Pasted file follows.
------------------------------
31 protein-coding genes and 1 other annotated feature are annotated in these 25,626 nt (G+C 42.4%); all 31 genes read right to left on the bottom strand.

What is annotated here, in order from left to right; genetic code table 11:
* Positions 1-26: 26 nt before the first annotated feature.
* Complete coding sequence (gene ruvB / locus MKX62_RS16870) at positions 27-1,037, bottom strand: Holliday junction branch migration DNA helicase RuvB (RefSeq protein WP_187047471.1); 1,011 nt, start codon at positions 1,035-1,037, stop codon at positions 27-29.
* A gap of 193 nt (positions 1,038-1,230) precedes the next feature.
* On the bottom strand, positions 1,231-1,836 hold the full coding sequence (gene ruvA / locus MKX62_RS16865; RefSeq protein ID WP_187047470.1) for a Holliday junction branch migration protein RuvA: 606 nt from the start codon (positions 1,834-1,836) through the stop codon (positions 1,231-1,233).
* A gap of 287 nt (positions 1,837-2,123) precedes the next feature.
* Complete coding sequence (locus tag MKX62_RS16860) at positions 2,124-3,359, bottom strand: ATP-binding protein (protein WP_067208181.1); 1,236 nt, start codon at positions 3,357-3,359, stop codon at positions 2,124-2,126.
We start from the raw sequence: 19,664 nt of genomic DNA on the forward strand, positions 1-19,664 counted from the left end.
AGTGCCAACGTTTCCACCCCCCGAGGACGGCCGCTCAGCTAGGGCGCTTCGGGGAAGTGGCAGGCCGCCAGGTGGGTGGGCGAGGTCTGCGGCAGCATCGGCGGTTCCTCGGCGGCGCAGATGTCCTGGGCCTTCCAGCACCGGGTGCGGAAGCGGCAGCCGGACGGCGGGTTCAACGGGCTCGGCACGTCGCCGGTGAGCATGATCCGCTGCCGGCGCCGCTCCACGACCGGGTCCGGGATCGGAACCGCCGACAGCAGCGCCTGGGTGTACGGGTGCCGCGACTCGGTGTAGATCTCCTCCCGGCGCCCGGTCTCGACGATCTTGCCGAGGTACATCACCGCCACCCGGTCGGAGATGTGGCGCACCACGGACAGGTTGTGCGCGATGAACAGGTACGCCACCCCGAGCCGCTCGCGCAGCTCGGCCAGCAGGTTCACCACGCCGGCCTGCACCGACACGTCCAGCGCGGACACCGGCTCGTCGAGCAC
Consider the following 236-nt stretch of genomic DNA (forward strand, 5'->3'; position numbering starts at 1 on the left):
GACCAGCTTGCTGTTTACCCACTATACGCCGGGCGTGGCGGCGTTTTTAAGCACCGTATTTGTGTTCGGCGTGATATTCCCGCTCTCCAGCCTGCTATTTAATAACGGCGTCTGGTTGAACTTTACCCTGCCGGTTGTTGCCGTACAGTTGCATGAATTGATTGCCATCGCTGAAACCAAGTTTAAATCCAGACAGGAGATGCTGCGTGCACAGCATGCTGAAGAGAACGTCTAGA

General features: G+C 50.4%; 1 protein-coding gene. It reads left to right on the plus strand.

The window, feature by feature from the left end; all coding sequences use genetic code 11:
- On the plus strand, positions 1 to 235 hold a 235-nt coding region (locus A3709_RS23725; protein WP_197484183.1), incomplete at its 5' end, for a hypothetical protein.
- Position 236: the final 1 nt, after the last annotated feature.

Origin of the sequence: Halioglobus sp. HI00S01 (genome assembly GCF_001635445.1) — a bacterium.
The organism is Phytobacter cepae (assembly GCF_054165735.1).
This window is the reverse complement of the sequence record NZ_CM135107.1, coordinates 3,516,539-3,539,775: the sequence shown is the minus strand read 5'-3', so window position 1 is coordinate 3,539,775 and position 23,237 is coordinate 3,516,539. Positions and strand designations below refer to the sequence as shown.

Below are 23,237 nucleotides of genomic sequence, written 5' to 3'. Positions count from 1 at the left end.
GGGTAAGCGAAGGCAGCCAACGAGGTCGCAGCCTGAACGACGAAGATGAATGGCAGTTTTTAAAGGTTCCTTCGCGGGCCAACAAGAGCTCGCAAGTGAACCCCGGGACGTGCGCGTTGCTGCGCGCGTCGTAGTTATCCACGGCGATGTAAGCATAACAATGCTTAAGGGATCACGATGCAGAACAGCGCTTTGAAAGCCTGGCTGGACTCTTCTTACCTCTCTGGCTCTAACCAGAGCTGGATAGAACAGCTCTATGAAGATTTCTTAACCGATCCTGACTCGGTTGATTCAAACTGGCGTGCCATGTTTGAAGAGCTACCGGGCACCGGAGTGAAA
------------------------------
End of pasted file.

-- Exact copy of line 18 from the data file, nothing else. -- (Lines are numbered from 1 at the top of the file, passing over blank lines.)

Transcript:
The organism is Phytobacter cepae (assembly GCF_054165735.1).